Protecting your personal possessions


I read in Catholicism for Dummies that the Church recognizes the right to protect your property but scripture says Luke 6:30 “Give to every one that asketh thee, and of him that taketh away thy goods, ask them not again.”

I am confused now. :confused:


I would also like to know the answer, so i am replying to keep updated.


i would look to the catechism. a lot of the sayings in the bible are tempered in church teaching. the passage you are quoting is probably the ideal that we should strive for.


An interesting question, and a tough one. I looked up some commentaries on Luke 6:30, which refer also to Matthew 5:42 which is very similar.
Here is a link to those commentaries (see the left column).
The verse you cite comes shortly after the Beatitudes, in which Jesus tells us that they are blessed who are poor, hungry, weeping, and mistreated by others. Do we believe that? Do you really believe that? If we accept that, and that’s a big if, then we may understand what Jesus says next, that we should not resist one who strikes us, takes our cloak or other property, or (in Matthew’s version) presses us into service (makes us work). Because if those things happen, we are blessed. Right? :confused:

This is a hard teaching, but some of the commentaries (cited above) soften it.

Here’s how I look at it. The greatest commandments are that we should love God and love one another. Therefore our ownership of property should be oriented toward love. The Catechism teaches that the ownership of property is legitimate for meeting our basic needs and those of our families and others in our charge. Beyond that, we can use our property and spend our money in ways that are compatible with love: helping those around us, promoting good will, building up our community, and providing for the material needs of the Church.

Ellicott’s Commentary, available from the link given above, suggests how we may respond with love when someone asks to have something of ours:

That which the words really teach as the ideal of the perfect life which we ought to aim at, is the loving and the giving temper that sees in every request made to us the expression of a want of some kind, which we are to consider as a call to thoughtful inquiry how best to meet the want, giving what is asked for if we honestly believe that it is really for the good of him who asks, giving something else if that would seem to be really better for him. Rightly understood, the words do not bid us idly give alms to the idle or the impostor.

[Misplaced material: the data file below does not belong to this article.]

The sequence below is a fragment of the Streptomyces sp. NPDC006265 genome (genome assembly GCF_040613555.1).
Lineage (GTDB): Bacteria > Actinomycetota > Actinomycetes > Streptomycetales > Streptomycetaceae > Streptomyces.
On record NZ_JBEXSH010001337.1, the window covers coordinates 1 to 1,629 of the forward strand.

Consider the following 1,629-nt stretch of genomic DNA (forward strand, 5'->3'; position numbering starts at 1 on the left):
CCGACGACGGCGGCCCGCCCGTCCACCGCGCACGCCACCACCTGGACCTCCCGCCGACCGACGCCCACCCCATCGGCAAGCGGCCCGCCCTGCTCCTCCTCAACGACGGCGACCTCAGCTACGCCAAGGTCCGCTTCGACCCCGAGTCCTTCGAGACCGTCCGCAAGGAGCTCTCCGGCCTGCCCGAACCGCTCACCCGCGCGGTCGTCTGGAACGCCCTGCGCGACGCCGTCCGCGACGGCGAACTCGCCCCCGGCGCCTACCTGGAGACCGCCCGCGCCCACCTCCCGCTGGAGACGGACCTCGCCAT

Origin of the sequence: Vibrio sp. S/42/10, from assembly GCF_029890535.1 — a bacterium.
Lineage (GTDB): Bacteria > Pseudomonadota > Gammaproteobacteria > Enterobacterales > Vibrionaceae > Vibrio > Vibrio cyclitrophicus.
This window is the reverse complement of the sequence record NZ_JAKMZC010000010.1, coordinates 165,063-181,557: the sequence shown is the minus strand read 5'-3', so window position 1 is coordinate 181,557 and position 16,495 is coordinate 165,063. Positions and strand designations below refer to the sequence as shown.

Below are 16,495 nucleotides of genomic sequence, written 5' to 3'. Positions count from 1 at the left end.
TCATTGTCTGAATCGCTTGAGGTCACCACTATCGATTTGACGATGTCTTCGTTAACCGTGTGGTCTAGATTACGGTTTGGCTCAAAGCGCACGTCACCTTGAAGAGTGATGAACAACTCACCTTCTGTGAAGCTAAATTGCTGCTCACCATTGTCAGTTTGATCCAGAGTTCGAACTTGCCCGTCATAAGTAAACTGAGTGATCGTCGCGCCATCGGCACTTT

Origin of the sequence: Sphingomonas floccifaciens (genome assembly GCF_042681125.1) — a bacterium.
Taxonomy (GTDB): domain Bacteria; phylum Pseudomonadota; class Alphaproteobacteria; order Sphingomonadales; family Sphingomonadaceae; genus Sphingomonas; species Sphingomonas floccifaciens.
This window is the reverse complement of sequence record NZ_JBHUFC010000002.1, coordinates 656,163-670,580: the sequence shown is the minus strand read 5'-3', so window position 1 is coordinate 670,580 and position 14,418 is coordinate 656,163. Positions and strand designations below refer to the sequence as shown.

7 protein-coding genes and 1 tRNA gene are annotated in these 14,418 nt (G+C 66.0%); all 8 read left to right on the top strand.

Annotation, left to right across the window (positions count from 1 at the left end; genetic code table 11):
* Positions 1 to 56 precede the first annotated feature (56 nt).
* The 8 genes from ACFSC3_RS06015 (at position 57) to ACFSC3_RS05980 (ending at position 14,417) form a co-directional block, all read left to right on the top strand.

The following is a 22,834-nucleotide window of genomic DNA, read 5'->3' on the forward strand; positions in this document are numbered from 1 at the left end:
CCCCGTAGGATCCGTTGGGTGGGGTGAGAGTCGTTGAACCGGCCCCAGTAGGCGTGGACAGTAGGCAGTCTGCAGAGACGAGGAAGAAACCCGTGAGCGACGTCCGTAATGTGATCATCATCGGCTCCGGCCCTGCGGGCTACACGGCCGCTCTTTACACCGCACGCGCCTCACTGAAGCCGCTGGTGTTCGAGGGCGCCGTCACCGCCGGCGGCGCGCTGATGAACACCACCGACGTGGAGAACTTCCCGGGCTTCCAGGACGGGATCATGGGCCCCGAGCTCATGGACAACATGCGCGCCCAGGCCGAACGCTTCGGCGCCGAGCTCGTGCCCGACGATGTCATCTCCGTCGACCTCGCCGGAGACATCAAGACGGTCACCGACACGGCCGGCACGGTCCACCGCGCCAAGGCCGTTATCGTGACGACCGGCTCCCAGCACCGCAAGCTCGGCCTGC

The word “take” is not the same as “steal”. It could mean that the person(poor) in need who takes(needs) something, we shouldn’t put pressure on them in their case to give it back since they are in need.

And if we interpret “take” as “steal”, it may mean that it is the poor person who has to resort to this to obtain his needs, we shouldn’t deprive them of this by asking for it back.

The reason I say this is that in the O.T. God is always advacating the people to help the poor in any number of ways. As I recall, a person is suppose to do some kind of charity act at least once a year without expecting any recompense. And the farmer is not to gather up the last bit of grain from his field so that the poor may have something too.

So in the vein of this thought, it would seem that, he that takes it, is in need and is the poor that is referred to.

And if this isn’t the literal meaning word for word, it is a spiritual one.

May God bless and keep you. May God’s face shine on you. May God be kind to you and give you peace.


It’s usually trouble when Scripture is pulled out in isolation. Consider this from Our Lord in Luke:

39 But know this, that if the householder had known at what hour the thief was coming, he would have been awake and[a] would not have left his house to be broken into.


good point, that’s probably referring to satan?


I read that as 2 separate matters.

  1. You are permitted to protect your possessions.
  2. You are asked to do acts of charity

closed #9

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